If anybody formally objects by stealing your money property anyway, sue that man/woman man to man for stealing your property. Sue him/her in common law court of record, unrepresented, as a wrongdoer.

If you think that there is a former form you signed that is hindering you, rescind your signatures off all docs by sending a letter to the appropriate agency stating that you rescind your signature.

If the IRS doesn't do as you require, sue their head person of whatever branch is stealing your property. Or, sue the Commissioner of the Internal Revenue in his/her private capacity, as a man or woman... give him/her notice, first.

If the crypto exchange steals your money for taxes, sue the head(s) in their private capacity.

Youtube search on Karl Lentz common law to find out how.

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January 27, 2020, 12:36:01 AM
 #10

The UK tax authorities use the same system for personal tax or capital gains tax whether the income is sourced from buying/selling crypto or from selling shares on the stock exchange. I did not know this was being discussed on a big scale in governmental agencies.


https://blockonomi.com/hmrc-crypto-tax-evaders/
UK’s tax agency HMRC is pushing for crypto investors to pay taxes on their revenue... of course, in case the investment goes well and profit has been made.

But i'm asking myself: what happen if the investment goes badly?
They are not going to pay taxes back to me if i lose money.

They are villains.
You are the one taking the risk, and you deserve to keep all your hard earned profits.

The gov did not help you make profit, it was 100% by your own intellect and risk , so why should you give them a piece of your cake?

I may accept such a steal if they at least pay me part of my losses in case my investment was bad...

My forecast for the 2020:
because of increasing regulation/taxes on crypto, the privacy coins will grow significantly both in price and adoption, since they are the only ones able to hide your finances from the transaction tracking tools used by the gov.

Even Litecoin may grow in value, if their privacy improvements are implemented well.

Or maybe the people will stick to BTC, and then they'll pretend an hacker stole their coins. Who knows

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January 27, 2020, 01:45:35 AM
 #11

The UK tax authorities use the same system for personal tax or capital gains tax whether the income is sourced from buying/selling crypto or from selling shares on the stock exchange. I did not know this was being discussed on a big scale in governmental agencies.


https://blockonomi.com/hmrc-crypto-tax-evaders/
UK’s tax agency HMRC is pushing for crypto investors to pay taxes on their revenue... of course, in case the investment goes well and profit has been made.

But i'm asking myself: what happen if the investment goes badly?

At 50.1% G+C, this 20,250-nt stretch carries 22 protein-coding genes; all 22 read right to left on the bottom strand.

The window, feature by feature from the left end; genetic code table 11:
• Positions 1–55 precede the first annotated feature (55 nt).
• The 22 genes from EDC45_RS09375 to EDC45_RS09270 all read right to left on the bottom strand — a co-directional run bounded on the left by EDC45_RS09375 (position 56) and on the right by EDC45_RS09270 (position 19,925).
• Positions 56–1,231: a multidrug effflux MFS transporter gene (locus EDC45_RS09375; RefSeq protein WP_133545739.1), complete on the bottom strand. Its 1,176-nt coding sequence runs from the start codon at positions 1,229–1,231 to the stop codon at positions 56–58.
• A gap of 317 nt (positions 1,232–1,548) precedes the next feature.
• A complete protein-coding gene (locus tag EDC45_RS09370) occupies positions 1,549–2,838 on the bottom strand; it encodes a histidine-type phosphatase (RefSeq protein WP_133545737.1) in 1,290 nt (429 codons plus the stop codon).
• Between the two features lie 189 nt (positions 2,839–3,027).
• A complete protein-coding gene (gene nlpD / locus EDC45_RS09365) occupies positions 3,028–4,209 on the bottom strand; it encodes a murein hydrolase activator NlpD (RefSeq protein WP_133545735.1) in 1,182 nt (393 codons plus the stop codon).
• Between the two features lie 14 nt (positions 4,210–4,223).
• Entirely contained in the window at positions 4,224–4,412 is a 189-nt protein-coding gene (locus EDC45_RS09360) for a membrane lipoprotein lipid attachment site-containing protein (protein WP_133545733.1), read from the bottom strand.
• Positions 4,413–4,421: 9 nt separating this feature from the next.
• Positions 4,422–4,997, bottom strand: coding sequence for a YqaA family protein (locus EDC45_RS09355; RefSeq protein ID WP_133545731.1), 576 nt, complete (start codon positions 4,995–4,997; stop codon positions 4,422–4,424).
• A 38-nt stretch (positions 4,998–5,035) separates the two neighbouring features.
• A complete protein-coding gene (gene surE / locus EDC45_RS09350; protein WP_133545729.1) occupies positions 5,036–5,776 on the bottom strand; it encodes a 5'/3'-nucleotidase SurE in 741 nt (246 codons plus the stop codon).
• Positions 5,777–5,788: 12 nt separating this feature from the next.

They are not going to pay taxes back to me if i lose money.

They are villains.
You are the one taking the risk, and you deserve to keep all your hard earned profits.

The gov did not help you make profit, it was 100% by your own intellect and risk , so why should you give them a piece of your cake?

I may accept such a steal if they at least pay me part of my losses in case my investment was bad...

My forecast for the 2020:
because of increasing regulation/taxes on crypto, the privacy coins will grow significantly both in price and adoption, since they are the only ones able to hide your finances from the transaction tracking tools used by the gov.

Even Litecoin may grow in value, if their privacy improvements are implemented well.

Or maybe the people will stick to BTC, and then they'll pretend an hacker stole their coins. Who knows

uk authorities have brexited the broad masses while they themselves aquired themselves eu citizenships

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January 27, 2020, 09:45:54 AM
 #12

I don't do taxes so this is confusing a bit but don't you only get taxed if the money goes out of the exchange? Like it wouldn't still be considered "income" if you traded the crypto back to fiat for profit if you haven't taken it out of that exchange's wallet yet?



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January 27, 2020, 09:58:03 PM
 #13

I don't do taxes so this is confusing a bit but don't you only get taxed if the money goes out of the exchange? Like it wouldn't still be considered "income" if you traded the crypto back to fiat for profit if you haven't taken it out of that exchange's wallet yet?

AFAIK yes, only when you withdraw the FIAT funds.
 
But if you buy goods & services with crypto, i don't know if they take into account the value of what you purchased.
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January 28, 2020, 07:25:33 AM
 #14

I don't do taxes so this is confusing a bit but don't you only get taxed if the money goes out of the exchange? Like it wouldn't still be considered "income" if you traded the crypto back to fiat for profit if you haven't taken it out of that exchange's wallet yet?

AFAIK yes, only when you withdraw the FIAT funds.
 
But if you buy goods & services with crypto, i don't know if they take into account the value of what you purchased.

Thanks for the info. Definitely makes it even more expensive if the exchange you trade in is separate from the exchange you cash out in local currency. I've bought credits using the fiat in my local exchange, so far there seem to be no regulation regarding that.